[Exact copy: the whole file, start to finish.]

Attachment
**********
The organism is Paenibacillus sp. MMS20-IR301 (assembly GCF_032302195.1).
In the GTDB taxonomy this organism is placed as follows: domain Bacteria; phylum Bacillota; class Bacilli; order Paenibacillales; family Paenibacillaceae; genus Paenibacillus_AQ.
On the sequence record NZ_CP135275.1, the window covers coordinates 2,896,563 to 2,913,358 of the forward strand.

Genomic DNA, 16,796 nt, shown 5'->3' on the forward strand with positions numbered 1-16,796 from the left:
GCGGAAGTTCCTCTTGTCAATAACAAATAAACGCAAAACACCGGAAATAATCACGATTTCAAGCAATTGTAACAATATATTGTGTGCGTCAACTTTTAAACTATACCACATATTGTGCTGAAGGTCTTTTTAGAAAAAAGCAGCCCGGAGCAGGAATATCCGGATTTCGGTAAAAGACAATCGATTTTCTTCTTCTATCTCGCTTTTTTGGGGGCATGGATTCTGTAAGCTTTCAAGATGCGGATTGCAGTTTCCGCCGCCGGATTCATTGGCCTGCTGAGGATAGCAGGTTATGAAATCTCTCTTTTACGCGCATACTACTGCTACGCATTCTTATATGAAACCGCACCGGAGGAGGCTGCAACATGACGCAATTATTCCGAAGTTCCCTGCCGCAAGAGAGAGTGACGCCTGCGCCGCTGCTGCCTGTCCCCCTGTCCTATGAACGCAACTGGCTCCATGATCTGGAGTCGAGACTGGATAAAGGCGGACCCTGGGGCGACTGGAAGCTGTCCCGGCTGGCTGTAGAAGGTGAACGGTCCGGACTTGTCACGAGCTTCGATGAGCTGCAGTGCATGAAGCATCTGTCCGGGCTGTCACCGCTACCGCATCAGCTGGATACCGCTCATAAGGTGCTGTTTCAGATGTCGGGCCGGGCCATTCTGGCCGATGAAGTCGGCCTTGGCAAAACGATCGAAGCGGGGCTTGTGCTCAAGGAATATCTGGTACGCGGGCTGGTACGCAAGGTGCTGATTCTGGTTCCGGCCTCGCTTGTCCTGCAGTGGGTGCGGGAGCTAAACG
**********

The organism is Paenibacillus sp. MMS20-IR301 (assembly GCF_032302195.1).
In the GTDB taxonomy this organism is placed as follows: domain Bacteria; phylum Bacillota; class Bacilli; order Paenibacillales; family Paenibacillaceae; genus Paenibacillus_AQ.
On the sequence record NZ_CP135275.1, the window covers coordinates 2,896,563 to 2,913,358 of the forward strand.

Genomic DNA, 16,796 nt, shown 5'->3' on the forward strand with positions numbered 1-16,796 from the left:
GCGGAAGTTCCTCTTGTCAATAACAAATAAACGCAAAACACCGGAAATAATCACGATTTCAAGCAATTGTAACAATATATTGTGTGCGTCAACTTTTAAACTATACCACATATTGTGCTGAAGGTCTTTTTAGAAAAAAGCAGCCCGGAGCAGGAATATCCGGATTTCGGTAAAAGACAATCGATTTTCTTCTTCTATCTCGCTTTTTTGGGGGCATGGATTCTGTAAGCTTTCAAGATGCGGATTGCAGTTTCCGCCGCCGGATTCATTGGCCTGCTGAGGATAGCAGGTTATGAAATCTCTCTTTTACGCGCATACTACTGCTACGCATTCTTATATGAAACCGCACCGGAGGAGGCTGCAACATGACGCAATTATTCCGAAGTTCCCTGCCGCAAGAGAGAGTGACGCCTGCGCCGCTGCTGCCTGTCCCCCTGTCCTATGAACGCAACTGGCTCCATGATCTGGAGTCGAGACTGGATAAAGGCGGACCCTGGGGCGACTGGAAGCTGTCCCGGCTGGCTGTAGAAGGTGAACGGTCCGGACTTGTCACGAGCTTCGATGAGCTGCAGTGCATGAAGCATCTGTCCGGGCTGTCACCGCTACCGCATCAGCTGGATACCGCTCATAAGGTGCTGTTTCAGATGTCGGGCCGGGCCATTCTGGCCGATGAAGTCGGCCTTGGCAAAACGATCGAAGCGGGGCTTGTGCTCAAGGAATATCTGGTACGCGGGCTGGTACGCAAGGTGCTGATTCTGGTTCCGGCCTCGCTTGTCCTGCAGTGGGTGCGGGAGCTAAACG